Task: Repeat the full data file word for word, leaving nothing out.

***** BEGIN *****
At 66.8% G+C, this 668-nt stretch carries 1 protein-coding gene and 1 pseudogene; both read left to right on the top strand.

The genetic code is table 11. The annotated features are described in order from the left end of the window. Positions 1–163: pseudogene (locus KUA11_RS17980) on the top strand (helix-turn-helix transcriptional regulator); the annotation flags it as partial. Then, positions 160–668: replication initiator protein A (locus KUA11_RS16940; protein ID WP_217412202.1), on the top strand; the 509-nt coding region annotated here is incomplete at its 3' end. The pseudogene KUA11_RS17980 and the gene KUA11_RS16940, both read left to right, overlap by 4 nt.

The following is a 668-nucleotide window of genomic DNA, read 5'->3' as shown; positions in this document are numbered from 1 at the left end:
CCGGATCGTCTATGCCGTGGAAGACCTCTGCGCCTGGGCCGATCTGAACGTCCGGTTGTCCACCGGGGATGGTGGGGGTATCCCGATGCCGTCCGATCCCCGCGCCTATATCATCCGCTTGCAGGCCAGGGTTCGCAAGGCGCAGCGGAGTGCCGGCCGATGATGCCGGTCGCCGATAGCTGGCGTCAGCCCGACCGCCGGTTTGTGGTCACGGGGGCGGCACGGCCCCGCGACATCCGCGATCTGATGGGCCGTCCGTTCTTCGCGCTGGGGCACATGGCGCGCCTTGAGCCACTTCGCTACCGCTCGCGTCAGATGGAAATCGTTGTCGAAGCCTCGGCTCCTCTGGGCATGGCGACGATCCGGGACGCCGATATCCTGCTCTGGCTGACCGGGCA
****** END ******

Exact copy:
At 66.8% G+C, this 668-nt stretch carries 1 protein-coding gene and 1 pseudogene; both read left to right on the top strand.

The genetic code is table 11. The annotated features are described in order from the left end of the window. Positions 1–163: pseudogene (locus KUA11_RS17980) on the top strand (helix-turn-helix transcriptional regulator); the annotation flags it as partial. Then, positions 160–668: replication initiator protein A (locus KUA11_RS16940; protein ID WP_217412202.1), on the top strand; the 509-nt coding region annotated here is incomplete at its 3' end. The pseudogene KUA11_RS17980 and the gene KUA11_RS16940, both read left to right, overlap by 4 nt.

The following is a 668-nucleotide window of genomic DNA, read 5'->3' as shown; positions in this document are numbered from 1 at the left end:
CCGGATCGTCTATGCCGTGGAAGACCTCTGCGCCTGGGCCGATCTGAACGTCCGGTTGTCCACCGGGGATGGTGGGGGTATCCCGATGCCGTCCGATCCCCGCGCCTATATCATCCGCTTGCAGGCCAGGGTTCGCAAGGCGCAGCGGAGTGCCGGCCGATGATGCCGGTCGCCGATAGCTGGCGTCAGCCCGACCGCCGGTTTGTGGTCACGGGGGCGGCACGGCCCCGCGACATCCGCGATCTGATGGGCCGTCCGTTCTTCGCGCTGGGGCACATGGCGCGCCTTGAGCCACTTCGCTACCGCTCGCGTCAGATGGAAATCGTTGTCGAAGCCTCGGCTCCTCTGGGCATGGCGACGATCCGGGACGCCGATATCCTGCTCTGGCTGACCGGGCA